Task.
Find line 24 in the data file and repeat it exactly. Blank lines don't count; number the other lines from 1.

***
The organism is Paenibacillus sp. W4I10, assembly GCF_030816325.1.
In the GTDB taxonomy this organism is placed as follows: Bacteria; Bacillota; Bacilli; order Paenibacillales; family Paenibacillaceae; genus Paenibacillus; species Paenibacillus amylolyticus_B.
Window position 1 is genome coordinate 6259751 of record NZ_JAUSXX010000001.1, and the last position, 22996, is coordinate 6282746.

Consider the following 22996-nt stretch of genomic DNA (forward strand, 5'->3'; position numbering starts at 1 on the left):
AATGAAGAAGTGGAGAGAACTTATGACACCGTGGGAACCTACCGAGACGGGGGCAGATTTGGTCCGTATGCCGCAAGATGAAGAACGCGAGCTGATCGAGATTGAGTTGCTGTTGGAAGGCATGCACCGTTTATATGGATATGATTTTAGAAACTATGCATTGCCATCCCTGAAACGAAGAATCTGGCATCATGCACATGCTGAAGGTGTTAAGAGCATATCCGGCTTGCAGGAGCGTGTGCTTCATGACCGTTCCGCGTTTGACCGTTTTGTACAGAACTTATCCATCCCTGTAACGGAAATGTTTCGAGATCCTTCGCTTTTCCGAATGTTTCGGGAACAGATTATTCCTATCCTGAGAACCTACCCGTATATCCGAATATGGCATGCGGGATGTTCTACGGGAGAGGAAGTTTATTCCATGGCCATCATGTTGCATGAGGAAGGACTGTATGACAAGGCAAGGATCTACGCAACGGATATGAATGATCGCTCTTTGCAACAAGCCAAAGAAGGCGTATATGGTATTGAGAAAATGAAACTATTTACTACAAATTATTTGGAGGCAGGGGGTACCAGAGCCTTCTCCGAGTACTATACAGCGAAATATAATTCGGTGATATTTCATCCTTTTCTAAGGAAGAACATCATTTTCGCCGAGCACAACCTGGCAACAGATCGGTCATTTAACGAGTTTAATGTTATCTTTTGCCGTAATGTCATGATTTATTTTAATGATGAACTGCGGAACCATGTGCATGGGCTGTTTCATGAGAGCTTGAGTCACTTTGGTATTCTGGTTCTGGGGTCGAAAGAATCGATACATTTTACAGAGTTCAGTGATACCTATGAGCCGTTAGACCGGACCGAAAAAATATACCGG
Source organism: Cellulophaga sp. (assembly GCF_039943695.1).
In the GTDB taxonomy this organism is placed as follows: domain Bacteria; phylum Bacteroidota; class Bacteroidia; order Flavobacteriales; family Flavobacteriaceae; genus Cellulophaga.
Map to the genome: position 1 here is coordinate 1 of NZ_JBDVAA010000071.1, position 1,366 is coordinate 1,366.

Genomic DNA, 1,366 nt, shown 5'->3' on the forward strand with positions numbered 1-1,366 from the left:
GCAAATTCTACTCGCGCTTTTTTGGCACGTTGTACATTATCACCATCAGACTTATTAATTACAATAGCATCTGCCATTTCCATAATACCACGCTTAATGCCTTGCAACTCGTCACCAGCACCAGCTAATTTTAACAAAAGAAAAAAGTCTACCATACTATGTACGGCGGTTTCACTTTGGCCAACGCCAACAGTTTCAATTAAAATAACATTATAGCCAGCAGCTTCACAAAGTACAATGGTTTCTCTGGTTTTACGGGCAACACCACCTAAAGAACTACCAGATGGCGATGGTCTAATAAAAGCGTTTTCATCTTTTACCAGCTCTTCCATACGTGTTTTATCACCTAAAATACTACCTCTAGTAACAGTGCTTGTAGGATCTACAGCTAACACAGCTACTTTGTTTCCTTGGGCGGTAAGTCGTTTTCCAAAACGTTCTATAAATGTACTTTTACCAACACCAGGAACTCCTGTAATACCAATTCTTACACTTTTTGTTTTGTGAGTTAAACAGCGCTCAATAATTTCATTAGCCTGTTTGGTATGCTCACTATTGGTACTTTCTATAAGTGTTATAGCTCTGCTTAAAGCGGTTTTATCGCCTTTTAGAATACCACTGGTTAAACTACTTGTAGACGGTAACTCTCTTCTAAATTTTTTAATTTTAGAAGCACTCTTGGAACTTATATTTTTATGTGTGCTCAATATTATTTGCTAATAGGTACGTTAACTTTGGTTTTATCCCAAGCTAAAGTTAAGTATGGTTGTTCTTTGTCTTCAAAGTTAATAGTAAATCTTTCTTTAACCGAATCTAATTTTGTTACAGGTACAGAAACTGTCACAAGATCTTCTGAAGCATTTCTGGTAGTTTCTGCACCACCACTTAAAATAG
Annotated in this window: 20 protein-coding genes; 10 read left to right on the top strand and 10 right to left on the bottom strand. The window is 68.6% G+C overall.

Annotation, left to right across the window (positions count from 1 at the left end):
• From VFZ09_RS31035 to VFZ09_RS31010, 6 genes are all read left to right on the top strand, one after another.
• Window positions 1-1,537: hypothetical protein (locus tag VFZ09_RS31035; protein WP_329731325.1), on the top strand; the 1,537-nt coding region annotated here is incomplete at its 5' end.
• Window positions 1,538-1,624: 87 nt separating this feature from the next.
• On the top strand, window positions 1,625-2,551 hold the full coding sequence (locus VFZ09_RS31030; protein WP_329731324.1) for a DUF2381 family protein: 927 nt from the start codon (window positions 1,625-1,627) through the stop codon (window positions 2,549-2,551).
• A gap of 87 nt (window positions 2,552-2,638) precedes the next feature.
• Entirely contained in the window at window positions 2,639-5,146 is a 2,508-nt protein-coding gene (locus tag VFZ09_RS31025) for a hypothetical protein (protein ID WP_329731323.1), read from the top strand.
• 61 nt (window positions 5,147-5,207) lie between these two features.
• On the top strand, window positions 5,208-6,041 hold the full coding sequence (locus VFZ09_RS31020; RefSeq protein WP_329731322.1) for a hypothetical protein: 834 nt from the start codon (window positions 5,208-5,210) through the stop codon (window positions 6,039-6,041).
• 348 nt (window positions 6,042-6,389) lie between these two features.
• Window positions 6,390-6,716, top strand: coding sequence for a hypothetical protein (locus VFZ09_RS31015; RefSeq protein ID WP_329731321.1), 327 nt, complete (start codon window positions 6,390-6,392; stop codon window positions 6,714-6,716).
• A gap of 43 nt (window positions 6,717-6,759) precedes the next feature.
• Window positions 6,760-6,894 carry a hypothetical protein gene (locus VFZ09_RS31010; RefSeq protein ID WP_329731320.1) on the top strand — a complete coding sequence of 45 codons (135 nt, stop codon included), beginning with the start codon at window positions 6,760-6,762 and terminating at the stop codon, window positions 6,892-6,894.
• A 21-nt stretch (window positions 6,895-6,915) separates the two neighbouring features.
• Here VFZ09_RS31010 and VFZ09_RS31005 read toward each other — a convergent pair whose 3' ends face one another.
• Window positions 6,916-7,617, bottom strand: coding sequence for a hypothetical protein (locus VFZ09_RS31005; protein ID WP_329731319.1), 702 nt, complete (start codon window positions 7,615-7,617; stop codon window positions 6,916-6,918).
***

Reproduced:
• Window positions 6,760-6,894 carry a hypothetical protein gene (locus VFZ09_RS31010; RefSeq protein ID WP_329731320.1) on the top strand — a complete coding sequence of 45 codons (135 nt, stop codon included), beginning with the start codon at window positions 6,760-6,762 and terminating at the stop codon, window positions 6,892-6,894.